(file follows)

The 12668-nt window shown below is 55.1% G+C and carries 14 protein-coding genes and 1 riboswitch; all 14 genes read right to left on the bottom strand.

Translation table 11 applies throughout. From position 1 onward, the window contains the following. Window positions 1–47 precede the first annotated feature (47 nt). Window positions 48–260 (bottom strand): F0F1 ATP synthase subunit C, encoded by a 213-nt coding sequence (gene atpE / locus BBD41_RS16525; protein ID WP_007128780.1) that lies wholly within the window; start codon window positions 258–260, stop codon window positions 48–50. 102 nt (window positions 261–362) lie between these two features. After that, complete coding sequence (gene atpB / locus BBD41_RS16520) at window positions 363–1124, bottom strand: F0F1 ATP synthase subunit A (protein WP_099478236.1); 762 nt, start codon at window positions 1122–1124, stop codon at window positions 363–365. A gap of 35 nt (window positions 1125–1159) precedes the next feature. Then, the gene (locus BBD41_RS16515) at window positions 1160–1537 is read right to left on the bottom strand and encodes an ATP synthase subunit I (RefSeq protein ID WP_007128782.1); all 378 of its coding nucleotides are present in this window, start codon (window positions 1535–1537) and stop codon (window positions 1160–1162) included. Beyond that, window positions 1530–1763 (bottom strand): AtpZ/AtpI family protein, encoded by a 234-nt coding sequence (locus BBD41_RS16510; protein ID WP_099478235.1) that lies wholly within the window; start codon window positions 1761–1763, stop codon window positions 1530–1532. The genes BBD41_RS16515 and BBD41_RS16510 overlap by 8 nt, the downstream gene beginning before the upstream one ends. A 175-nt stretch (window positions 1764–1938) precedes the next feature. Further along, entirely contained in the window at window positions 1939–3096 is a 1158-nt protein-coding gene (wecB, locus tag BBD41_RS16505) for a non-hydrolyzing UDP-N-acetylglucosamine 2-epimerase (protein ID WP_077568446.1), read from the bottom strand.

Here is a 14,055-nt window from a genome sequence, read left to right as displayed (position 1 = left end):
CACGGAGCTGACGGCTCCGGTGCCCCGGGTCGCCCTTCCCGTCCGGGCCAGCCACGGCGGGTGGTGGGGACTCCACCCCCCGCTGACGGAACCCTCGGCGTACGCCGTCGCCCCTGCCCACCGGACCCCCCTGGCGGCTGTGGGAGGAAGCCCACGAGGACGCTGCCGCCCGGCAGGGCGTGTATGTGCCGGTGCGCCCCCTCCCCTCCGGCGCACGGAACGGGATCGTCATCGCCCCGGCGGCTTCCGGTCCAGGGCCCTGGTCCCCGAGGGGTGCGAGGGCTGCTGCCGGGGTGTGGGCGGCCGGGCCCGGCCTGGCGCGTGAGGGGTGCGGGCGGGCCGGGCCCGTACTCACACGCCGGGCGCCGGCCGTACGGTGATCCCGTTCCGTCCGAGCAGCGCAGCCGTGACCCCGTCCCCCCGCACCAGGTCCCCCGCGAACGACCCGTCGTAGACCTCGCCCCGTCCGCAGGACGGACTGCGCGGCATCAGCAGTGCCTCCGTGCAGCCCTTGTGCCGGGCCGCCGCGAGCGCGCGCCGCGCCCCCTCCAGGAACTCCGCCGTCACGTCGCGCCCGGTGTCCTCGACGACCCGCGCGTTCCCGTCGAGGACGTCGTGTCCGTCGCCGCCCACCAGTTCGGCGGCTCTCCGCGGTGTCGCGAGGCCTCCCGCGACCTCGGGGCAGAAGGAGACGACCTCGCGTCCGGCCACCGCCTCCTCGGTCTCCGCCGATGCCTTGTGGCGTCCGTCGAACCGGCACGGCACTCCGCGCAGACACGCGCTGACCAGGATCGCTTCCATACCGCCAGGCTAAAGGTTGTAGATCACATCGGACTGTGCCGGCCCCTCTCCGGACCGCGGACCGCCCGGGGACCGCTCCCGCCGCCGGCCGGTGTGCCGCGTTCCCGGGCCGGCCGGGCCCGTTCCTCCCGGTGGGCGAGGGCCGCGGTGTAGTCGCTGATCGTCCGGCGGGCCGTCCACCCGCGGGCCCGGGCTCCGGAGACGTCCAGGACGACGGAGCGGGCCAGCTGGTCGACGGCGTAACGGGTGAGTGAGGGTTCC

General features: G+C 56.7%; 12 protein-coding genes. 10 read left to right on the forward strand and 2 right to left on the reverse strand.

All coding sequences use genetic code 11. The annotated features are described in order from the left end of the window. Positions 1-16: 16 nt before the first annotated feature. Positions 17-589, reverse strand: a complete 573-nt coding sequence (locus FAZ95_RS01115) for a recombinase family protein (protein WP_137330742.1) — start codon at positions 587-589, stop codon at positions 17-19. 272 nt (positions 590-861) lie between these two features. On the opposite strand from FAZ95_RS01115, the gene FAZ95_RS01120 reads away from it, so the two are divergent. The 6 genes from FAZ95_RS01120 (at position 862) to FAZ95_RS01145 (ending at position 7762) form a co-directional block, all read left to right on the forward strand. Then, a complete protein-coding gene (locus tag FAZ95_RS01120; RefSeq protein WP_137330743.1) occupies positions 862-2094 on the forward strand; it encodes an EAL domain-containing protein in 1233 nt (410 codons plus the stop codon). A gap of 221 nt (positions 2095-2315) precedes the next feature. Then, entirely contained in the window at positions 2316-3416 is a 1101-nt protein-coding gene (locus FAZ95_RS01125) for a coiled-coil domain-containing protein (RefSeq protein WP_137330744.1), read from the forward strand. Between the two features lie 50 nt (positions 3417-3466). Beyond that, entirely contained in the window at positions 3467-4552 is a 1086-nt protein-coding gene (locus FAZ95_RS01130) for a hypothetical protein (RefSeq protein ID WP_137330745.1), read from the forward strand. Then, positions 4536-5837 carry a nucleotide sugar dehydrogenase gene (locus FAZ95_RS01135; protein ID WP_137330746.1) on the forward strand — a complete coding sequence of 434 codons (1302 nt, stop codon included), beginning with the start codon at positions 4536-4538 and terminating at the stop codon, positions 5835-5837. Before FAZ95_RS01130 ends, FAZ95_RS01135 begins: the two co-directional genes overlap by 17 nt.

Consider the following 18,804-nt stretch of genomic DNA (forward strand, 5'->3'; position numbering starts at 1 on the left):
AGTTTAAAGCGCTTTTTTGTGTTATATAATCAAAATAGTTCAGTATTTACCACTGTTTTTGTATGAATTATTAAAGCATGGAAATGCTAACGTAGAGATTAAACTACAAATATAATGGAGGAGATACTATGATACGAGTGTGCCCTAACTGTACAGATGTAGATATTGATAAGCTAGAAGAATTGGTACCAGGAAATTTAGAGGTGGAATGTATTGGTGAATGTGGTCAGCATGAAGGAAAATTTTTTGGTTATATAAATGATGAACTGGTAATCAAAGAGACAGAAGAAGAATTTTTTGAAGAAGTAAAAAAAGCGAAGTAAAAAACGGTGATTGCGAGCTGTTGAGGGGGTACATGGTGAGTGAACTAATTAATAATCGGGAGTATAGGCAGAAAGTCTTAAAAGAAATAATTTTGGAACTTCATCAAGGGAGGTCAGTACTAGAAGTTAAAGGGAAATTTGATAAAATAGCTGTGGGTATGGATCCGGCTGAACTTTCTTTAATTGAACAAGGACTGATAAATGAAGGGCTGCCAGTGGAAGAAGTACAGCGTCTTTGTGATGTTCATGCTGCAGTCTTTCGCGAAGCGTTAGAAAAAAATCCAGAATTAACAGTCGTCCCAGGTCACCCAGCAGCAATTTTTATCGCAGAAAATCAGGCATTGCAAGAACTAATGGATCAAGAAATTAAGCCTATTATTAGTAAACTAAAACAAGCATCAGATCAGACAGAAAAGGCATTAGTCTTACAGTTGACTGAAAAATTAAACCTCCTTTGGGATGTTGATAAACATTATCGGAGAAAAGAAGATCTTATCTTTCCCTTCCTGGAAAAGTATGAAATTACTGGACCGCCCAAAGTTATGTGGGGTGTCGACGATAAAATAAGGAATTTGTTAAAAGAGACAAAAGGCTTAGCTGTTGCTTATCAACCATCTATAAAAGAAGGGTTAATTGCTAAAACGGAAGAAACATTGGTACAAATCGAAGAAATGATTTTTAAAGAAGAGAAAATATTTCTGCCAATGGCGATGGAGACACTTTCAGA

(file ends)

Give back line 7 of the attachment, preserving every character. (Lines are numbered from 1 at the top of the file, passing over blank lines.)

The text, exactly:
Consider the following 18,804-nt stretch of genomic DNA (forward strand, 5'->3'; position numbering starts at 1 on the left):